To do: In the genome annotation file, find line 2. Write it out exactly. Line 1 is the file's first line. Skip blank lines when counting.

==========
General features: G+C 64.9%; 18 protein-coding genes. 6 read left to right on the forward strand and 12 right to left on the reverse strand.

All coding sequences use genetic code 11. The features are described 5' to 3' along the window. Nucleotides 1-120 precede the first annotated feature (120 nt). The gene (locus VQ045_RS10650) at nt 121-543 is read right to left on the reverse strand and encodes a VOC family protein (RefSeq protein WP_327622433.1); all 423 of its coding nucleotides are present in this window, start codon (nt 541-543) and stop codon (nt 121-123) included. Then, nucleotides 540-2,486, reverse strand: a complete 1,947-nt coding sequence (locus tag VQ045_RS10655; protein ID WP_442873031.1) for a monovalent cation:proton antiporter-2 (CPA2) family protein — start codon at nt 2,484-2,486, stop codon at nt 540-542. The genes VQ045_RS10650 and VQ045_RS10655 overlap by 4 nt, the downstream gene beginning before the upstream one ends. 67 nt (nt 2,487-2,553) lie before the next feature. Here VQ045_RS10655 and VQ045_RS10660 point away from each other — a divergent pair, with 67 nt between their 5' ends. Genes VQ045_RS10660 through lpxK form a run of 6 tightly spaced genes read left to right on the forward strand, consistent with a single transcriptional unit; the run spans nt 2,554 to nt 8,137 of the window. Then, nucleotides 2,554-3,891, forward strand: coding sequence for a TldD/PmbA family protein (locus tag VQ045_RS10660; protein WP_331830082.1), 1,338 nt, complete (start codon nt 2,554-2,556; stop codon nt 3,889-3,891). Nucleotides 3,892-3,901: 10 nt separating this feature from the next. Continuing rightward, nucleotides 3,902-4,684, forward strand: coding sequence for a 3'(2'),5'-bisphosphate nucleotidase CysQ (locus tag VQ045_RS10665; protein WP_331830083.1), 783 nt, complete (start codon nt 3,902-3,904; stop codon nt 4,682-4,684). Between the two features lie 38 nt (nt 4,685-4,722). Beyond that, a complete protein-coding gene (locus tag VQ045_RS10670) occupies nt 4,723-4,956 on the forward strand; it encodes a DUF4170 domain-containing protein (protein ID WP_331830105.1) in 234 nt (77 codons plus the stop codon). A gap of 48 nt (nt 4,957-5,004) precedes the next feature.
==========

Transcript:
All coding sequences use genetic code 11. The features are described 5' to 3' along the window. Nucleotides 1-120 precede the first annotated feature (120 nt). The gene (locus VQ045_RS10650) at nt 121-543 is read right to left on the reverse strand and encodes a VOC family protein (RefSeq protein WP_327622433.1); all 423 of its coding nucleotides are present in this window, start codon (nt 541-543) and stop codon (nt 121-123) included. Then, nucleotides 540-2,486, reverse strand: a complete 1,947-nt coding sequence (locus tag VQ045_RS10655; protein ID WP_442873031.1) for a monovalent cation:proton antiporter-2 (CPA2) family protein — start codon at nt 2,484-2,486, stop codon at nt 540-542. The genes VQ045_RS10650 and VQ045_RS10655 overlap by 4 nt, the downstream gene beginning before the upstream one ends. 67 nt (nt 2,487-2,553) lie before the next feature. Here VQ045_RS10655 and VQ045_RS10660 point away from each other — a divergent pair, with 67 nt between their 5' ends. Genes VQ045_RS10660 through lpxK form a run of 6 tightly spaced genes read left to right on the forward strand, consistent with a single transcriptional unit; the run spans nt 2,554 to nt 8,137 of the window. Then, nucleotides 2,554-3,891, forward strand: coding sequence for a TldD/PmbA family protein (locus tag VQ045_RS10660; protein WP_331830082.1), 1,338 nt, complete (start codon nt 2,554-2,556; stop codon nt 3,889-3,891). Nucleotides 3,892-3,901: 10 nt separating this feature from the next. Continuing rightward, nucleotides 3,902-4,684, forward strand: coding sequence for a 3'(2'),5'-bisphosphate nucleotidase CysQ (locus tag VQ045_RS10665; protein WP_331830083.1), 783 nt, complete (start codon nt 3,902-3,904; stop codon nt 4,682-4,684). Between the two features lie 38 nt (nt 4,685-4,722). Beyond that, a complete protein-coding gene (locus tag VQ045_RS10670) occupies nt 4,723-4,956 on the forward strand; it encodes a DUF4170 domain-containing protein (protein ID WP_331830105.1) in 234 nt (77 codons plus the stop codon). A gap of 48 nt (nt 4,957-5,004) precedes the next feature.